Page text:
Articles Tagged with Failure to Pay Rent

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Senate Bill 19 requires the District Court to shield all court records relating to the filing of a Failure to Pay Rent Complaint within sixty (60) days after the final resolution of the nonpayment of rent case if the case did not result in a judgment for possession. Further, upon the filing of a motion by a tenant, the District Court may also shield court records relating to a failure to pay rent proceeding that did result in a judgment for possession if:

(1) The tenant demonstrates by a preponderance of the evidence that the paid the judgment amount prior to eviction and stayed in the property (i.e., the tenant exercised their right of redemption) and at least 12 months have passed since the entry of the judgment;


(2) The court determines that there is otherwise good cause to shield the court records.


If there is a rent escrow case associated with a failure to pay rent case, only the records relating to the failure to pay rent case will be shielded.

The shielding of these records means that landlords will not be able to obtain information about the prior payment history of prospective tenants.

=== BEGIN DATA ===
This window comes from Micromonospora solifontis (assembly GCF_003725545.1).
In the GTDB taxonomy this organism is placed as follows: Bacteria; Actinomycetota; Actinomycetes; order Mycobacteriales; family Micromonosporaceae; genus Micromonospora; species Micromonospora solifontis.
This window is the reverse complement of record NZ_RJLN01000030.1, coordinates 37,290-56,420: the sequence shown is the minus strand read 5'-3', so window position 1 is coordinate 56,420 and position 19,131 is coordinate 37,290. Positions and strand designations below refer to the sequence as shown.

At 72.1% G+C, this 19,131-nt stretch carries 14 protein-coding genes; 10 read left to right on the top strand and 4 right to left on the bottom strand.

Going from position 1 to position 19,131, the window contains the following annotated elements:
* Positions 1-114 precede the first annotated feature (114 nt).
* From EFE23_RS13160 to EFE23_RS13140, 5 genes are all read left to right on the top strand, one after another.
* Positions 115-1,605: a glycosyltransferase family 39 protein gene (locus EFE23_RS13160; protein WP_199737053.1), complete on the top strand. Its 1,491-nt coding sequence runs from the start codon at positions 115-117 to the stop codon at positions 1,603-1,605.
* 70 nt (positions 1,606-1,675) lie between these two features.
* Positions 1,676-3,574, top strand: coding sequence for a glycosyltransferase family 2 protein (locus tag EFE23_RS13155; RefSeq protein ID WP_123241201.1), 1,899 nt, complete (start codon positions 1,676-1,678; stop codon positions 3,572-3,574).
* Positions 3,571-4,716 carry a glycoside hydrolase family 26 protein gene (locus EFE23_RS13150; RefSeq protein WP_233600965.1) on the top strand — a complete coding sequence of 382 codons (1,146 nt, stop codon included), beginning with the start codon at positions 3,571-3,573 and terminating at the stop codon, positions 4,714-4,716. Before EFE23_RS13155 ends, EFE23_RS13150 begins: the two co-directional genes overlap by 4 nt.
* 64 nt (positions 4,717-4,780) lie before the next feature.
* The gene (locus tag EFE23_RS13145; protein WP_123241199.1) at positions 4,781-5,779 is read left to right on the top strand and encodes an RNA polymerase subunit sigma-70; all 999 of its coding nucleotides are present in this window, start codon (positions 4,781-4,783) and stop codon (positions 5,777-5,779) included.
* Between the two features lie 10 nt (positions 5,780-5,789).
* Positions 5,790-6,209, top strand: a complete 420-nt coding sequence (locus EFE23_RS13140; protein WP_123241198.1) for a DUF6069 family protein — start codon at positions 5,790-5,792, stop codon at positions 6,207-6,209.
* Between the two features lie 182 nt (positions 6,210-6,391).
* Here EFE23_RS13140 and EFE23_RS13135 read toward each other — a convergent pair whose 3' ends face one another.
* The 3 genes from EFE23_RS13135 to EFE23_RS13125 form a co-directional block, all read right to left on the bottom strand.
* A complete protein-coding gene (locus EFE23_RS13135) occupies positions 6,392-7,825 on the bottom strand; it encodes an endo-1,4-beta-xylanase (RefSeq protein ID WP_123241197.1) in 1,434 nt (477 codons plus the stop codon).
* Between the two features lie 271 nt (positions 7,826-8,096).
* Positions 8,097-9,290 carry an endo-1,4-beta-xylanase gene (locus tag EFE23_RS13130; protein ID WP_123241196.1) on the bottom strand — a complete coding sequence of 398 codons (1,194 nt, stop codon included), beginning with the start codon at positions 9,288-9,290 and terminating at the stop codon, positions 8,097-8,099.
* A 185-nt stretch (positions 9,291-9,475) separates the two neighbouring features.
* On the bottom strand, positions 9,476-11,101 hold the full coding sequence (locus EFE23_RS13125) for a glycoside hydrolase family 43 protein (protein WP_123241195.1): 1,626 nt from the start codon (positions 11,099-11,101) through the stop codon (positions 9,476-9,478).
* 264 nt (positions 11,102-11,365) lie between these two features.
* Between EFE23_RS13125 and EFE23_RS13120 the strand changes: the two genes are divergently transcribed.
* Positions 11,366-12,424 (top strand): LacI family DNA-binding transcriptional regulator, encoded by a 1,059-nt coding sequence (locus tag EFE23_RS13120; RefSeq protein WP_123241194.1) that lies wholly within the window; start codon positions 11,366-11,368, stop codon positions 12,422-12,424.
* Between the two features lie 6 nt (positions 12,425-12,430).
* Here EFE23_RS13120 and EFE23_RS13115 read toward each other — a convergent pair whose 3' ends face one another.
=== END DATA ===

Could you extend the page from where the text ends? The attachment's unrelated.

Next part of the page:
If you need assistance with understanding recent changes in Maryland landlord-tenant law or issues involving failure to pay rent complaints in Maryland, please do not hesitate to contact us by phone or e-mail:

Avery Barton Strachan, Esq.

(410) 385-9113


Kerri L. Smith, Esq.

(410) 385-9106

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How do you remove a squatter in Maryland? When an empty residential unit or vacant buildings become occupied by a person other than an authorized tenant, they are often referred to as a squatter. Squatter law in Maryland does not allow you to remove the unauthorized person without utilizing the legal process.

What is a squatter?

 A squatter is person who has taken physical possession of real property that they do not own, and who has not signed a lease or paid rent for the property. If a person refuses to leave the request of the property owner, they are considered a squatter and may be removed through filing a Complaint for Wrongful Detainer in the District Courts of Maryland.

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New Maryland Landlord-Tenant Law Effective October 1, 2023

Rental License Needed for ALL Eviction Cases

Pursuant to Senate Bill 100, effective October 1, 2023, if a county or municipality requires a rental license, a landlord MUST have a rental license to file any of the following actions:

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